A meeting with an artist gets Tom Stafford thinking about the essence of intelligence. Our ability to grasp, process and respond to information about the world allows us follow a purpose. You could say it’s what makes us, us.
In Tim Lewis’s world, bizarre kinetic sculptures move, flap wings, draw and even walk around. The British artist creates mechanical animals and animal machines - like Pony, a robotic ostrich with an arm for a neck and a poised hand for a head – that creak into life in a way that can seem unsettling, as if they have a strange, if awkward, life of their own. His latest creations are able to respond to the environment, and it makes me ponder the essence of intelligence – in some ways revealing what makes us, us.
I met Tim on a cold Friday afternoon to talk about his work, and while talking about the cogs and gears he uses to make his artwork move, he made a remark that made me stop in my tracks. The funny thing is, he said, all of the technology existed to make machines like this in the sixteenth century - the thing that stopped them wasn't the technical know-how, it was because they lacked the right model of the mind.
What model of the mind do you need to create a device like Tim's Jetsam, a large wire mesh Kiwi-like creature that forages around its cage for pieces of a nest to build. The intelligence in this creation isn't in the precision of the craftwork (although it is precise), or in the faithfulness to the kind of movements seen in nature (although it is faithful). The intelligence is in how it responds to the placing of the sticks. It isn't programmed in advance, it identifies where each piece is and where it needs to go.
This gives Jetsam the hallmark of intelligence – flexibility. If the environment changes, say when the sticks are re-scattered at random, it can still adapt and find the materials to build its nest. Rather than a brain giving instructions such as "Do this", feedback allows instructions such as "If this, do that; if that, do the other". Crucially, feedback allows a machine to follow a purpose – if the goal changes, the machine can adapt.
It’s this quality that the sixteenth century clockwork models lacked, and one that we as humans almost take for granted. We grasp and process information about the world in many forms, including sights, smells or sounds. We may give these information sources different names, but in some sense, these are essentially the same stuff.
Cybernetics is the name given to the study of feedback, and systems that use feedback, in all their forms. The term comes from the Greek word for "to steer", and inspiration for some of the early work on cybernetics sprang from automatic guiding systems developed during World War II for guns or radar antennae. Around the middle of the twentieth century cybernetics became an intellectual movement across many different disciplines. It created a common language that allowed engineers to talk with psychologists, or ecologists to talk to mathematicians, about living organisms from the viewpoint of information control systems.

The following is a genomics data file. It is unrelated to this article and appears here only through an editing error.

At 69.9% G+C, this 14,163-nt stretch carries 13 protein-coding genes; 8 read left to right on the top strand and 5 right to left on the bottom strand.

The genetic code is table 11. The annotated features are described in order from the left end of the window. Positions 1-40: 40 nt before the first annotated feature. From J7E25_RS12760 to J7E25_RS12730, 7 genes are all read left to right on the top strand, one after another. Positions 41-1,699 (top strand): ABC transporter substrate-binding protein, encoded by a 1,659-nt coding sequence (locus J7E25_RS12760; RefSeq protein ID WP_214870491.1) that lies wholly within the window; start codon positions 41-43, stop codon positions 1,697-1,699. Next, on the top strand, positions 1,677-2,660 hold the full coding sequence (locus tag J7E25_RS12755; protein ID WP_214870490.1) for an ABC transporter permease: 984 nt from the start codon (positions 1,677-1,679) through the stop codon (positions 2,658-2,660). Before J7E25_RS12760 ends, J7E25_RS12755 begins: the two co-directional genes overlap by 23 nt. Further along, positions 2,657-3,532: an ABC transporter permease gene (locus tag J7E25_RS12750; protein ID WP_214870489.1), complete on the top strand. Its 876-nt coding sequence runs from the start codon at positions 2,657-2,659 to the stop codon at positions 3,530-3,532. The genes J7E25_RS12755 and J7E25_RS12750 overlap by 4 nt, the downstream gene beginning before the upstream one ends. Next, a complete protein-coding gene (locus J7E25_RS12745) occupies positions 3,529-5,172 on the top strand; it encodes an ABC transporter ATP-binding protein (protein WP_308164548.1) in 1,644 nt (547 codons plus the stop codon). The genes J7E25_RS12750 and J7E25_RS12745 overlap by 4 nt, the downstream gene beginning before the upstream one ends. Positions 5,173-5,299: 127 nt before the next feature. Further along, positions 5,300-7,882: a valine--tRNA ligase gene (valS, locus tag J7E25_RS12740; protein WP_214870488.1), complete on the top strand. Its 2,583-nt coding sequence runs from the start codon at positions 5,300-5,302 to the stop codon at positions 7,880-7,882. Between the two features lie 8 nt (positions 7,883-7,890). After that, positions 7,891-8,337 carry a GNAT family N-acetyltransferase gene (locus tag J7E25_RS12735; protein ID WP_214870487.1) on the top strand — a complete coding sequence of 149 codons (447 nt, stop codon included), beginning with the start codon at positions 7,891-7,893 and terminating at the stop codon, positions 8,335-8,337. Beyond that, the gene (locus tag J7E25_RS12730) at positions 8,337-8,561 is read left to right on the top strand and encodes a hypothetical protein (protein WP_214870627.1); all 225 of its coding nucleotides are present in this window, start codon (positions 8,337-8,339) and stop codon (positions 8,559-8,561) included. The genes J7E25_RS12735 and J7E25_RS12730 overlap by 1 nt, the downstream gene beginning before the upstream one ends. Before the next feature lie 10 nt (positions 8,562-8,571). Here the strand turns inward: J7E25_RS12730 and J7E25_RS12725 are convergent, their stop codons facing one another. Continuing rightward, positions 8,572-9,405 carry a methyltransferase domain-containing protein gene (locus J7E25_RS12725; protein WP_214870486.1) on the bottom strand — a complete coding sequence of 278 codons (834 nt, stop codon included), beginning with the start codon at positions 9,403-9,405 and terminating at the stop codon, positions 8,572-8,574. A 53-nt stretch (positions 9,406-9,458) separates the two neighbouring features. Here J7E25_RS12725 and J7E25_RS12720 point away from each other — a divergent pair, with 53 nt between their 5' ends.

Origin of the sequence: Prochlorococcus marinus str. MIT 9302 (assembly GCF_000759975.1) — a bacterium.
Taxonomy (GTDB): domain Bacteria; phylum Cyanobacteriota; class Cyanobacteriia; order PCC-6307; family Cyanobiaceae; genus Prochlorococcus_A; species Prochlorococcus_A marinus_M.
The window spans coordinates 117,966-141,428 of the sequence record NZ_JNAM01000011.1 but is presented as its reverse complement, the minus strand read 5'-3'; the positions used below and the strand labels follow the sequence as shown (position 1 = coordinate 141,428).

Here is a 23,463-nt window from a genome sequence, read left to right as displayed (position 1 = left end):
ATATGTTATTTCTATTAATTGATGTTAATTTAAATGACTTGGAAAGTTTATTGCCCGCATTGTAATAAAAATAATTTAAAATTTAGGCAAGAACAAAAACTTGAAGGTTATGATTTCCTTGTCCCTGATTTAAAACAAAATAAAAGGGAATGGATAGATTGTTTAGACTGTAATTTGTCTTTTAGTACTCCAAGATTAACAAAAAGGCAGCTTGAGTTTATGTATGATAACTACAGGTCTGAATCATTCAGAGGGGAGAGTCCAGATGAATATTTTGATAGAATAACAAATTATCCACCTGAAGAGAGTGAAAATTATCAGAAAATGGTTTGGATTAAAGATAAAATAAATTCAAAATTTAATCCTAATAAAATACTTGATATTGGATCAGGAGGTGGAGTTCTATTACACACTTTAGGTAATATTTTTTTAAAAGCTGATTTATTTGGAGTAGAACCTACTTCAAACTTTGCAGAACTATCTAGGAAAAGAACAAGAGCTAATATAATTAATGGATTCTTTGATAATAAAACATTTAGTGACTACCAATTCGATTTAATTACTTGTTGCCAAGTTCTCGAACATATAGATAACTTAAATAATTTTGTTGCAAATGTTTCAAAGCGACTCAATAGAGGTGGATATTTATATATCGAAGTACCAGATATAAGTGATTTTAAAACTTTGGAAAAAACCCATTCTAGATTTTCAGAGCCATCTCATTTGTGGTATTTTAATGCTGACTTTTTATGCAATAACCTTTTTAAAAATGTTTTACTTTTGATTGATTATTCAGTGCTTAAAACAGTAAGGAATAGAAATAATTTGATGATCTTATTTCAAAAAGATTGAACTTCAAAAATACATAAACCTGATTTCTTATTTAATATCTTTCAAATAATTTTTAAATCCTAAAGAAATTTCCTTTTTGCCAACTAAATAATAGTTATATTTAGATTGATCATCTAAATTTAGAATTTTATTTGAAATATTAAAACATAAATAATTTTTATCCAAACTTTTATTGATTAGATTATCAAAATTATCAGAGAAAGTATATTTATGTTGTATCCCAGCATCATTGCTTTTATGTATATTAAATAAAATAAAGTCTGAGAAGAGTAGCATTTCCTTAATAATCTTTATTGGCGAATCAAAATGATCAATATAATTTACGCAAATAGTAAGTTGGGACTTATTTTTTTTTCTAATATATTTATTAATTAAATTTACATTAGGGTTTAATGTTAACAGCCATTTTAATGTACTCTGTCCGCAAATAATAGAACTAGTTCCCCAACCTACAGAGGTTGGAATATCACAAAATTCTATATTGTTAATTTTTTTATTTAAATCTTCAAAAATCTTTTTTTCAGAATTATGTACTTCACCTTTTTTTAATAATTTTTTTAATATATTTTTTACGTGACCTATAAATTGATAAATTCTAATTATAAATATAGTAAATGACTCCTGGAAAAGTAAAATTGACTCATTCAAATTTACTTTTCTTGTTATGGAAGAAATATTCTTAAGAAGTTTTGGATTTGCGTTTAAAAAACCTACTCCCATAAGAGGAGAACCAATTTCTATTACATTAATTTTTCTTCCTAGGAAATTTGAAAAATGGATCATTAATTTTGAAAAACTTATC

A key message of cybernetics is that you can't control something unless you have feedback – and that means measurement of the outcomes. You can’t hit a moving target unless you get feedback on changes to its movement, just as you can’t tell if a drug is a cure unless you get feedback on how many more people recover when they are given it. The flip side of this dictum is the promise that with feedback, you can control anything. The human brain seems to be the arch embodiment of this cybernetic principle. With the right feedback, individuals have been known to control things as unlikely as their own heart rate, or learn to shrink and expand their pupils at will. It even seems possible to control the firing of individual brain cells.
But enhanced feedback methods can accelerate learning about more mundane behaviours. For example, if you are learning to take basketball shots, augmented feedback in the form of "You were 3 inches off to the left" can help you learn faster and reach a higher skill level quicker. Perhaps the most powerful example of an augmented feedback loop is the development of writing, which allowed us to take language and experiences, and make them permanent, solidifying it against the ravages of time, space and memory.
Thanks to feedback we can become more than simple programs with simple reflexes, and develop more complex responses to the environment. Feedback allows animals like us to follow a purpose. Tim Lewis's mechanical bird might seem simple, but in terms of intelligence it has more in common with us than with nearly all other machines that humans have built. Engines or clocks might be incredibly sophisticated, but until they are able to gather their own data about the environment they remain trapped in fixed patterns.
Feedback loops, on the other hand, beginning with the senses but extending out across time and many individuals, allow us to self-construct, letting us travel to places we don't have the instructions for beforehand, and letting us build on the history of our actions. In this way humanity pulls itself up by its own bootstraps.